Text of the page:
lectionhome authors titles dates links about
7 january 2018
Nothing's more American than corn well, maybe baseball and apple pie. And Mom. But we are a corn-fed nation, albeit somewhat indirectly: most American corn is fed to livestock. A huge additional amount goes to industrial purposes, and into our cars. Cars are pretty American, too. Suffice to say that we owe a lot to corn.
But corn has always occupied an inferior social position in the United States. This tension becomes a running theme in Michael Owen Jones' global history of the grain. The prestige grain of Britain, and indeed all of Western Europe, in early colonial times, was wheat. Corn, a New World plant, was of course unknown in Europe before 1492. But other grains served Europeans in the role of cultural inferiors to wheat, and still do: barley, oats, and rye among them.
When Anglos settled in North America, "Indian" corn became the plebeian counterpart to prestigious, exotic wheat. Corn, Jones shows, was associated with Native Americans, with pioneers living in marginal circumstances, and eventually with blacks, Southern poor whites, and Latinos. During the Civil War, Union soldiers ate wheaten biscuit, which was awful; Confederates ate cornpone, which was worse. Corn became associated with the literally cheesy Midwest, with flyover country, with hokey situations and glurgy sentiments. Meanwhile, wheat ears decorated the Lincoln penny; "amber waves of grain" instead of green-gold cornfields were featured in patriotic song. Even the 21st-century backlash against wheat as a glutinous villain hasn't elevated gluten-free corn to a position of respect. GMO corn and high-fructose corn syrup are public enemies #s 2 and 3 in the eyes of progressive foodies.
Meanwhile, around the world, corn dominates many foodways. By contrast to the US, most corn grown in Africa feeds humans directly. Corn plays a greater role in Asian cuisines, even in China and Japan, than one would expect. The corn salad you see in Indian-restaurant buffets is not a sop to American tastes, but apparently a quite authentic Indian street food (Jones provides a recipe). But corn has rarely become the focus of high culinary traditions. It is above all functional. Corn offers enormous yields and supreme convenience: you can't get roasted wheat ears from food trucks, and popwheat is not a thing. Well, I suppose puffed wheat is a thing, but you wouldn't take a big buttered bag of it into a movie.
Jones' Corn doesn't have a strong shape: it meanders over the same material multiple times. But it is a modest and charming look at the vast range of worldwide culinary treatments of a humble grain. The recipes in Corn are snack or comfort foods. The most elaborate is Chilean pastel de choclo, a cross between cottage pie and tamale pie, only using chicken thighs layered with ground beef, and topped with creamed corn instead of batter.
Most folks know that only a small percentage of maize is sweetcorn; little of the world's corn is eaten directly off the cob. Most culinary corn gets processed into meal and flour ‐ or distilled into bourbon. You can bake with cornmeal and cornflour, of course, but lacking any yummy gluten, cornbread starts off crumbly and quickly dries out to a pumice-like consistency. Hence the great staple corn preparations: masa, grits, hasty pudding, polenta, nshima, and ugali, all of which get close attention in Jones' book. The idea, developed and elaborated in many food traditions, is to pound and grind corn, and then cook it as a paste or porridge. If lucky, you get other things to supplement this rather bland starch. If not, you might get pellagra unless the corn is first nixtamalized: treated with alkalines to make its niacin available. One thing I learned from Jones' book is that nacho chips are nixtamalized, but Fritos are not. Not that that matters in the first world where you can't eat a bowl of cereal in the morning without getting most of your day's niacin, but it's a food fact worth remembering in case of apocalypse.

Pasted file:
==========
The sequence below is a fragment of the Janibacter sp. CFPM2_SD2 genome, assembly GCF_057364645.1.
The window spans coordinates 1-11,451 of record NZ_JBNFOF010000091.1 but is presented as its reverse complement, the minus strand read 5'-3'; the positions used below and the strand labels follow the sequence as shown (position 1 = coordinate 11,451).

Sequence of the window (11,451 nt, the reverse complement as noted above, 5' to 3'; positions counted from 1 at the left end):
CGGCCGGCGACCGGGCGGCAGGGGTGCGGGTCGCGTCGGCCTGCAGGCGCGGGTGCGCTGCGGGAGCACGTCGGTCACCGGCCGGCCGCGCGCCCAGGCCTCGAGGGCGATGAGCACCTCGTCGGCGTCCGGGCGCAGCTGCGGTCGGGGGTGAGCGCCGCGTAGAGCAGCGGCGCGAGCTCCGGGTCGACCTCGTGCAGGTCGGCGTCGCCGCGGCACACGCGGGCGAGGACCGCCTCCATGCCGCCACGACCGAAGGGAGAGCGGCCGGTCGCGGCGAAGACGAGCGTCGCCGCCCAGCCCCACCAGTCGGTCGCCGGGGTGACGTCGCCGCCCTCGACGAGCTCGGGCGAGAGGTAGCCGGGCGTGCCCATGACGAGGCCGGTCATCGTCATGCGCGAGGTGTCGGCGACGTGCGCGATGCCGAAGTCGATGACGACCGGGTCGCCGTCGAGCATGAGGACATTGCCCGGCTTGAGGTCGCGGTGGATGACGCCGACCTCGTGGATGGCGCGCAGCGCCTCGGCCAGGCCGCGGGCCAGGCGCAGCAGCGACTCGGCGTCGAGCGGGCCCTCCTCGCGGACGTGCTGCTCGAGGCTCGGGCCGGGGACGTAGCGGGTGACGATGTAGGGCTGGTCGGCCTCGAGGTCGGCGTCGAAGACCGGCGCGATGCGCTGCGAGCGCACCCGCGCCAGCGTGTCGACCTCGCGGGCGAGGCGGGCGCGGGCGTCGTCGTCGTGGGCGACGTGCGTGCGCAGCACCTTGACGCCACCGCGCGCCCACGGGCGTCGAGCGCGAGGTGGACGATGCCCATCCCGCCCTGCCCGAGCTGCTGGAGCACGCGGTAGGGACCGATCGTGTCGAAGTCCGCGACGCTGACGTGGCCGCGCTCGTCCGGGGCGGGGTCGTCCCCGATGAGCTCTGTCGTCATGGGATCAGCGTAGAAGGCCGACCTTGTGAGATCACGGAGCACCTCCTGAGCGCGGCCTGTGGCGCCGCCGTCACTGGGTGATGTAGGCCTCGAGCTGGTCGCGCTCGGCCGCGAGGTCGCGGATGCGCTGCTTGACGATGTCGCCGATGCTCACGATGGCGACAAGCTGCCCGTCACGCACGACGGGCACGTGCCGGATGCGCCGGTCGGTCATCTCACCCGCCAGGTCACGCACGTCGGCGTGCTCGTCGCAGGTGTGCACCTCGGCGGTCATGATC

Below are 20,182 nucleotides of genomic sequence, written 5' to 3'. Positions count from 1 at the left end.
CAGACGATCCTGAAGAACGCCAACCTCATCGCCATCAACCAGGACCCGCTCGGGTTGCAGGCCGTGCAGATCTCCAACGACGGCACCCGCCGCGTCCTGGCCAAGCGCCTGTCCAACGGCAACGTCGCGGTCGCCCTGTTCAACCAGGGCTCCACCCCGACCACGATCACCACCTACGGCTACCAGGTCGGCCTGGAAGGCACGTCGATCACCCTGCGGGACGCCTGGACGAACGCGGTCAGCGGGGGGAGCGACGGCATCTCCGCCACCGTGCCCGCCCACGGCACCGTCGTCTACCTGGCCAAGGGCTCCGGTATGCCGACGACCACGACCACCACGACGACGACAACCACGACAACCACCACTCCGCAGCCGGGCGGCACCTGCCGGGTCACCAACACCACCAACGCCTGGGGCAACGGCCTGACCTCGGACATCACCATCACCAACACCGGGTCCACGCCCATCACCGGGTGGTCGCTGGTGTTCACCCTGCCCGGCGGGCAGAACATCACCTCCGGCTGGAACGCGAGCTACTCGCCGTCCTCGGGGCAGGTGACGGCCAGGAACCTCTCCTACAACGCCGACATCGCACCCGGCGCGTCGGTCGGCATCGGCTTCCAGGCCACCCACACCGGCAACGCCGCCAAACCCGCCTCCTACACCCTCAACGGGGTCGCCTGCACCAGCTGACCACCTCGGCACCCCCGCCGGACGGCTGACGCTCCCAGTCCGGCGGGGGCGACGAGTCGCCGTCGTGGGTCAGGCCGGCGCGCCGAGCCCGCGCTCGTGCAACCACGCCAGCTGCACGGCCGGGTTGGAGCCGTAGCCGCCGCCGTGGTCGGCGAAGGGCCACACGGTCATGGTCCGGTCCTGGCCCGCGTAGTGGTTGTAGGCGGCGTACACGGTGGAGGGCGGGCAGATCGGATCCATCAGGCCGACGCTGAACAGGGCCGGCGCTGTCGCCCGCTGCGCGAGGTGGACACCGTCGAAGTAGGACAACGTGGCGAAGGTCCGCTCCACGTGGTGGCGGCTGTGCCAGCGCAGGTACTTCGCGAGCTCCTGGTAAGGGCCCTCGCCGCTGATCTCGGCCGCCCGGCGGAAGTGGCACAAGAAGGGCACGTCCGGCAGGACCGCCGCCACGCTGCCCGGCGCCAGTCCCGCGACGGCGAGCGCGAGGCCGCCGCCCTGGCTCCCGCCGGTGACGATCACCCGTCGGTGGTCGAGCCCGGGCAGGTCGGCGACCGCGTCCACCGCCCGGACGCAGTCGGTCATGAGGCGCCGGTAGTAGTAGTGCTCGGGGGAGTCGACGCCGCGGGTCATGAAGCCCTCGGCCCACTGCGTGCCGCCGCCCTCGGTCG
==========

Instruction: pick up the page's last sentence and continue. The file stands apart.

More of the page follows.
Corn doesn't feature much in high art or poetry. The word "corn" sometimes does, as in Keats, whose Ruth stands "in tears amid the alien corn," but that corn is wheat, or perhaps spelt or emmer. Shakespeare's Titania laments that "the green corn / Hath rotted ere his youth attain'd a beard," but that too is wheat, not yet tasseled. Among Americans writing about the real thing, Emily Dickinson wrote of "a June when corn is cut" (Indian summer), and her snake liked "a floor too cool for corn," but though she won a prize for her rye-and-Indian bread, she wasn't really a poet of the cornfields. Sidney Lanier waxed more lyrical about "Visions of golden treasuries of corn—/ Ripe largesse lingering for some bolder heart"; and Carl Sandburg, inevitably, noted how "The ears ripen in late summer / And come on with a conquering laughter." But neither of those poems is very memorable, and I didn't even know about them till a couple of googles ago.
But most of the poetry that Jones cites is folksong, and most of the art that he prints here is folk production like postage-stamp and trading-card illustrations (all the cooler for not being high art, to my mind, but exemplifying the lack of corn in the canon). Grant Wood took a surreal interest in corn ricks, as one might have expected, but few artists have followed his lead. Jones does not mention Wood, but I sense the influence of Wood on one artist that Jones discusses, Malcolm Cochran, whose Field of Corn speaks in a stylized, enigmatic way to the symbolic, if somewhat kitschy, spell that corn casts on American culture.
Jones, Michael Owen. Corn: A global history. London: Reaktion, 2017.